Home Features Church choir in central Philippines offers inspiration to people stuck in quarantine

Church choir in central Philippines offers inspiration to people stuck in quarantine

A church-based choir in the central Philippines has released an online cover version of a church classic to remind people to remain calm amid the coronavirus pandemic.

In a social media post, the Celestial Voices Chorale sang their interpretation of Filipino church classic “Huwag Kang Mangamba (Don’t worry).”

Recorded in their respective homes and offices by the choir members, the song reflected how Filipinos are coping with the effects of the lockdown due to the pandemic.



Choir conductor Nathaniel Familiar, who is based in the province of Bohol, came up with the idea after watching “virtual performances” dedicated to medical front-liners.

“The group felt that we also need to do our part in inspiring others and uplifting their spirits in these times,” Familiar told LiCAS.news.

The song has been a group favorite since it started 16 years ago as an offshoot of a university-based choir in the city of Cebu.

Familiar said the song was the choice of everyone.

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“It is timely and relevant at this time. It’s a promise from God (through the Prophet Isaiah),” he said.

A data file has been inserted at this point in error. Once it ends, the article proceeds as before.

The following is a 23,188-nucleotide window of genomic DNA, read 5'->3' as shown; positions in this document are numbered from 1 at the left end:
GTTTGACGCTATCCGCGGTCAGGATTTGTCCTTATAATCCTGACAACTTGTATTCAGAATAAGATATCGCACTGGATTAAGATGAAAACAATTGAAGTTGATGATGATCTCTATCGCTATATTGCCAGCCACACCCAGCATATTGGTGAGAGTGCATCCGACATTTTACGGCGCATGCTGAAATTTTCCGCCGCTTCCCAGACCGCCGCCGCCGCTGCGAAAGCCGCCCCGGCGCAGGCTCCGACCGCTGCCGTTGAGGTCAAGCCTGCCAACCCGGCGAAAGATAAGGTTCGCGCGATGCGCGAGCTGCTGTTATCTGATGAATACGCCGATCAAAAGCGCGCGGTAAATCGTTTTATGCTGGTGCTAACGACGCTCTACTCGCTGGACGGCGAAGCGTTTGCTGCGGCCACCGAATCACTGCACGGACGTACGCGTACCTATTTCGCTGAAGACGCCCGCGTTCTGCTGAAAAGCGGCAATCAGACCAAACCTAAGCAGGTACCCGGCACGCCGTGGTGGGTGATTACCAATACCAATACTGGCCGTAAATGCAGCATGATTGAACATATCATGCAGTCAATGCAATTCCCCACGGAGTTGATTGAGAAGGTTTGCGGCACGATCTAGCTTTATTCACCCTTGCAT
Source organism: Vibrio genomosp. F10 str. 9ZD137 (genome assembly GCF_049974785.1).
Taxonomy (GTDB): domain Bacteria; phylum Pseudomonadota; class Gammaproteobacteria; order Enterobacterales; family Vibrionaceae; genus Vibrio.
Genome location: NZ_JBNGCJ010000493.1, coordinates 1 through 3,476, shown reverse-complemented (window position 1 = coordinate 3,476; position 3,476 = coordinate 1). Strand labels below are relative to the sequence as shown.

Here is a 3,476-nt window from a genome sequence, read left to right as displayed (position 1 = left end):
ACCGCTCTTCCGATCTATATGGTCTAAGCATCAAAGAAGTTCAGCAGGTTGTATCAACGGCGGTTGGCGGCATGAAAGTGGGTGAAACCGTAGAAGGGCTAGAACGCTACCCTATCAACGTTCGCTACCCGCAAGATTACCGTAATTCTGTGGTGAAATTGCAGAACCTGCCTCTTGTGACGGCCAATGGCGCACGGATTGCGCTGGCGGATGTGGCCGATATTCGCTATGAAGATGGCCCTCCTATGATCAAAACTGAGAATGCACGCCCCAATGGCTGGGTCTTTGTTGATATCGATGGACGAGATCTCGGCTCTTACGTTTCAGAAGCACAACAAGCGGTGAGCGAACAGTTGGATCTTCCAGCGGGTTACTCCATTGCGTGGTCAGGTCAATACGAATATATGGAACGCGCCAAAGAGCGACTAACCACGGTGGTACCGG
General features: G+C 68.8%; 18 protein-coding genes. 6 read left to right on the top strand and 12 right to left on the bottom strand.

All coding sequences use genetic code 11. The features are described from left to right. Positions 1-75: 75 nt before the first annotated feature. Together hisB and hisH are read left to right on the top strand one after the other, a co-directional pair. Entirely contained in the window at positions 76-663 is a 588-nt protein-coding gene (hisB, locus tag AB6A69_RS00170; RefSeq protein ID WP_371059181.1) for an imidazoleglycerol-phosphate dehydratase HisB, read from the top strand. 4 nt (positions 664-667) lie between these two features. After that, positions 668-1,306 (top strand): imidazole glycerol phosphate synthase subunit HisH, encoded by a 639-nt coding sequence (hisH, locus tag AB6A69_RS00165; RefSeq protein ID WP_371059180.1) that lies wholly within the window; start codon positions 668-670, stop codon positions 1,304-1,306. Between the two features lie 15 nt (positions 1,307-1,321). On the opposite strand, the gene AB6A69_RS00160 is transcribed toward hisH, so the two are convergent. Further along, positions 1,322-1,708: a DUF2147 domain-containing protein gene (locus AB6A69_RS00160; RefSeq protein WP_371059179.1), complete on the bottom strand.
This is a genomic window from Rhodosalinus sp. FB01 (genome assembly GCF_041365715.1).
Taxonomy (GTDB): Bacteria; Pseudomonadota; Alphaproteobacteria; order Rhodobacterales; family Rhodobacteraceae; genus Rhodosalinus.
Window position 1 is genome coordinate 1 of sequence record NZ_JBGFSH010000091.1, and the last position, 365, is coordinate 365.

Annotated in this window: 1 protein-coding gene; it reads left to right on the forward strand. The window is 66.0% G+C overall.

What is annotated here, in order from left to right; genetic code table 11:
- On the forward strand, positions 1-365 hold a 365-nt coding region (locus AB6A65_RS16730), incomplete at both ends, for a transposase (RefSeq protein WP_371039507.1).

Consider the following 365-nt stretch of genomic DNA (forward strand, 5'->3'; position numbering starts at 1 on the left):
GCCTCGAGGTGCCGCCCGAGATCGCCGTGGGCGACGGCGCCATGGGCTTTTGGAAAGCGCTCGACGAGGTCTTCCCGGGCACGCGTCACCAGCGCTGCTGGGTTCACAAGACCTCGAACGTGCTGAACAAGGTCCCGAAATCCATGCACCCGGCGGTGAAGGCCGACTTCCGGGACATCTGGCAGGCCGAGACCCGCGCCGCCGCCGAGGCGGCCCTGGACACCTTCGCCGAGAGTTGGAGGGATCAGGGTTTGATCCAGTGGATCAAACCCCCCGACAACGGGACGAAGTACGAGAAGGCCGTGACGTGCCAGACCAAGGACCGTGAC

“During these times of uncertainty, people need some assurance in one way or another, and the best assurance is from God Himself,” he added.

The choir planned the virtual performance during Holy Week when they were supposed to sing in church services, something that they have been doing for almost two decades already.

“We had a hard time finding the right time and place to record the song because everyone is staying home,” Familiar said.

Singers had to record their songs at night because it’s the only time of day when there are no noise disruptions.

The song “Huwag Kang Mangamba” is just one of many masterpieces written by Jesuit priest Manoling Francisco and popularized by his Filipino ensemble Bukas Palad.

Familiar said the song speaks personally to him and to the group.

“Personally, I’ve always been struck with the song and it’s my go-to song when I can’t understand what is happening,” he said.

The group is planning to produce more virtual performances as more new coronavirus cases are reported in the central Philippines, forcing people to remain in their homes.

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